Zach Lisabeth is a Los Angeles-based speculative fiction author and Weirdo. He was born on Long Island and took a circuitous route west by way of Brooklyn, NY, Burlington, VT and Chicago, IL. He is a graduate of the 2014 Clarion Science Fiction & Fantasy Writers Workshop at UCSD, an experience he credits with exacerbating his Weirdness. His work has appeared in several publications including Liquid Imagination, Freeze Frame Fiction, Fantasy Scroll Magazine, Gaia: Shadow & Breath vol. 2 (Pantheon Press), Burningword Literary Journal and the anthology RealLies (The Zharmae Publishing Press). You can follow his intermittent outbursts on Twitter @zachlisabeth or check in with him any time at www.zachlisabeth.com.

Where do you get the ideas for your stories?

From careful and intentional observation of the world around me. From real people and real interactions. From keeping an eye out for the surreal in everyday life and letting my imagination literalize those images and occurrences. There's plenty to be learned from reading broadly and voraciously and I would encourage any aspiring author to do so, but the careful study of fiction comes with the attendant danger of derivation. There's a fine line between inspiration and regurgitation.

Evil Eye


Evil Eye
by Daniel M. Shapiro

His parents full-grown humans, he had struggled through meadows, gray of sky rubbing out green. No one but parents wanted to listen, so he would run, would allow the armored ghosts to chase him, would weep at the sight of blackening lilac bushes. Right when the ghosts would extend their wispy fingers, he would let out a shriek. He could make the shriek last for minutes without breaths, his long hair blocking out deafness. Then the ghosts would leave like everyone else. He invited animals to run with him, yelling Look out! whenever he spied the unknown shadows. Look out! Sometimes he would sense terrible spirits, not like the playful ghosts, but the spirits that hold little people over fires until their flesh pops like a can of snakes. He would remember a hand sign his grandmother had used, middle and ring fingers held with a thumb, while pointer and pinkie climbed toward the sky. Grandmother had taught him never to trust, that no matter how sinister the hand sign looked, it could implant beauty in the most abominable creatures. First, he had pointed the sign at himself.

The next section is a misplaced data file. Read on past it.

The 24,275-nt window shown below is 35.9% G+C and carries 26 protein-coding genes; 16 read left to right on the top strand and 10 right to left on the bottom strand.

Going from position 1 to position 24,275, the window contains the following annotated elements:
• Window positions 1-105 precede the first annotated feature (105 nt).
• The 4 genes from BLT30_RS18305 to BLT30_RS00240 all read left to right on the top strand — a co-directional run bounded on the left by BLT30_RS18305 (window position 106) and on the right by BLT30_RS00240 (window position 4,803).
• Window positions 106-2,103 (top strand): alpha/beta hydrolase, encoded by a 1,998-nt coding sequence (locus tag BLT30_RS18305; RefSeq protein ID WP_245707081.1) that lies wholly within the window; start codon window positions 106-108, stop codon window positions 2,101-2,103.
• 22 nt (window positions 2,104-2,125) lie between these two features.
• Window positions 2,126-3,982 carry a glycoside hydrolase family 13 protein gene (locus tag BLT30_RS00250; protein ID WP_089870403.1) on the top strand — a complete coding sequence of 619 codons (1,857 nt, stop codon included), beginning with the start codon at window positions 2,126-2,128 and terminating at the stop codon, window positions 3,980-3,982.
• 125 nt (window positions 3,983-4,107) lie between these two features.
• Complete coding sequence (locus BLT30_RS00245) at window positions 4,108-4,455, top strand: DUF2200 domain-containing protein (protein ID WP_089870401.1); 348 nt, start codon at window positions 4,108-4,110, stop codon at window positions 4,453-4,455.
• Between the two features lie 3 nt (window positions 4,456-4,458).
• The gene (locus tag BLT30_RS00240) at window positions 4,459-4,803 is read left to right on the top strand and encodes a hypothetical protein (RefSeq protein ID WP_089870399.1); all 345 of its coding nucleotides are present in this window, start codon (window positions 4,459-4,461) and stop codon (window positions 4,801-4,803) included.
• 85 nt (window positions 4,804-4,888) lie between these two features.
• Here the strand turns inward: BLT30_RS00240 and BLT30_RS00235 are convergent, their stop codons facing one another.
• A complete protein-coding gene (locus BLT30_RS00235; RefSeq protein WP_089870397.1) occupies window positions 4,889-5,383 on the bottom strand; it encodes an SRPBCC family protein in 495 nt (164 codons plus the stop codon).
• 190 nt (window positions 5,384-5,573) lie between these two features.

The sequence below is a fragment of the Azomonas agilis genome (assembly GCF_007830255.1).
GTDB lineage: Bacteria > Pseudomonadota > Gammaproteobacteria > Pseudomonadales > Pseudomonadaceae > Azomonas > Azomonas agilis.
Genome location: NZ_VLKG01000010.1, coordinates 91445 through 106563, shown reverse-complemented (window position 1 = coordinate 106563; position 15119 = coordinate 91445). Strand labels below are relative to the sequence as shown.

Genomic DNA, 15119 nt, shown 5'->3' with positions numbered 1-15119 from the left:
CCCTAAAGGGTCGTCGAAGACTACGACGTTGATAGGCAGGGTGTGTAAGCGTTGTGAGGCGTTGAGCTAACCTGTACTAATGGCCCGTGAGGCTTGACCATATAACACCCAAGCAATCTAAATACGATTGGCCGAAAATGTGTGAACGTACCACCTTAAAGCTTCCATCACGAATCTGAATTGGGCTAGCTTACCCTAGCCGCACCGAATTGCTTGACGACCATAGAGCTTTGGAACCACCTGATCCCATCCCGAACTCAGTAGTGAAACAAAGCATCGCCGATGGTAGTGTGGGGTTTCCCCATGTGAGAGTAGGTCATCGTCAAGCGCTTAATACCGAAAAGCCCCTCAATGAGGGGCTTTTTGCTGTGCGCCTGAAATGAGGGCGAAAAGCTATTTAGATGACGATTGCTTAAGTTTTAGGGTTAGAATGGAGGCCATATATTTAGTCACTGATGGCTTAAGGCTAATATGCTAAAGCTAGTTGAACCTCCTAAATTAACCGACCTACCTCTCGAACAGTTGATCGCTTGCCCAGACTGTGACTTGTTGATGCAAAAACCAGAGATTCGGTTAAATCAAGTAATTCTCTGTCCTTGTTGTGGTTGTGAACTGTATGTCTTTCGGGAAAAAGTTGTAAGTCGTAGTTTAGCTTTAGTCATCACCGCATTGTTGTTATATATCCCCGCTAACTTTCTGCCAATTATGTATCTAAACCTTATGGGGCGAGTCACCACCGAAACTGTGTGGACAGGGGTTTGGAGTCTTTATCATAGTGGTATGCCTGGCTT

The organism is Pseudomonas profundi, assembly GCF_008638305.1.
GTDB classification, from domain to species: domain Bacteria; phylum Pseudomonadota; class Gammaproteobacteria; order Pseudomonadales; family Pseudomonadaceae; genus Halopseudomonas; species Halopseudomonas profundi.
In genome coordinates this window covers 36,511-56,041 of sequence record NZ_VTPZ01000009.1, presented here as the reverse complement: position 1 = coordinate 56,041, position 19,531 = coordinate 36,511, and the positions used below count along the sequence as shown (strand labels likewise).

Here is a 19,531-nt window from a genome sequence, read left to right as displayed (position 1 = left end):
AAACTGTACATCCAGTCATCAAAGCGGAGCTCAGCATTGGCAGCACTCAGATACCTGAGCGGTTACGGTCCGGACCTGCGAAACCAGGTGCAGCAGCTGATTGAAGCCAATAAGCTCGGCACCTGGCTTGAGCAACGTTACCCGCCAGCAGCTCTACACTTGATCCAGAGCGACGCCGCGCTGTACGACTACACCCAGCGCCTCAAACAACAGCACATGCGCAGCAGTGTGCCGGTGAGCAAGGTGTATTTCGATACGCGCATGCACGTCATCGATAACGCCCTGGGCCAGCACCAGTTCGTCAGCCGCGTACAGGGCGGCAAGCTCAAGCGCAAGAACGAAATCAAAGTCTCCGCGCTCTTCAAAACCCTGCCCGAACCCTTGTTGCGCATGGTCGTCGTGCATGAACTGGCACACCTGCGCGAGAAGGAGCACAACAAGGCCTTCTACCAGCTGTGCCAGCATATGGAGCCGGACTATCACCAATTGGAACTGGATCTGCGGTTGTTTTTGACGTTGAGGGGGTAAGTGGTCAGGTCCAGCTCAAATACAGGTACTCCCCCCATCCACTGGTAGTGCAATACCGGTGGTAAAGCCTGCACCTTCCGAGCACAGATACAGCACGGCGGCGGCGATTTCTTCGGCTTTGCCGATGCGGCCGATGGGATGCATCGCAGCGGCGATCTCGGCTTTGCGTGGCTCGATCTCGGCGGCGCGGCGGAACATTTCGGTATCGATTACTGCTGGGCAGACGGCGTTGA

* * *

Daniel M. Shapiro is the author of How the Potato Chip Was Invented (sunnyoutside press, 2013). He is a special education teacher who lives in Pittsburgh. His piece "The Axeman" also appears in this issue of Mirror Dance.

What do you think is the most important aspect of a fantasy poem?

I like fantastic characters or scenarios that aren’t too far removed from conventional life. These scenarios are more like magical realism, I suppose, where everything seems normal until an unusual phenomenon occurs. When I was a little kid, I would spend a lot of time imagining I had magical powers (typically X-ray vision and flying), so I’m drawn to poems and stories that suggest regular people might have those powers.

What do you think is the attraction of the fantasy genre?

The fantasy genre can make you forget who you are, where you are, and other important things when you’re reading. You begin to believe you’re in a place that wouldn’t really exist. I am more interested in writing and reading poems that use allegory (sometimes through fantasy) rather than tackling a concern head-on. I’m most influenced by writers who are able to transform important themes into a form of fantasy.

What advice do you have for other fantasy poets?

When you start to become uncomfortable as you write, you’re on to something.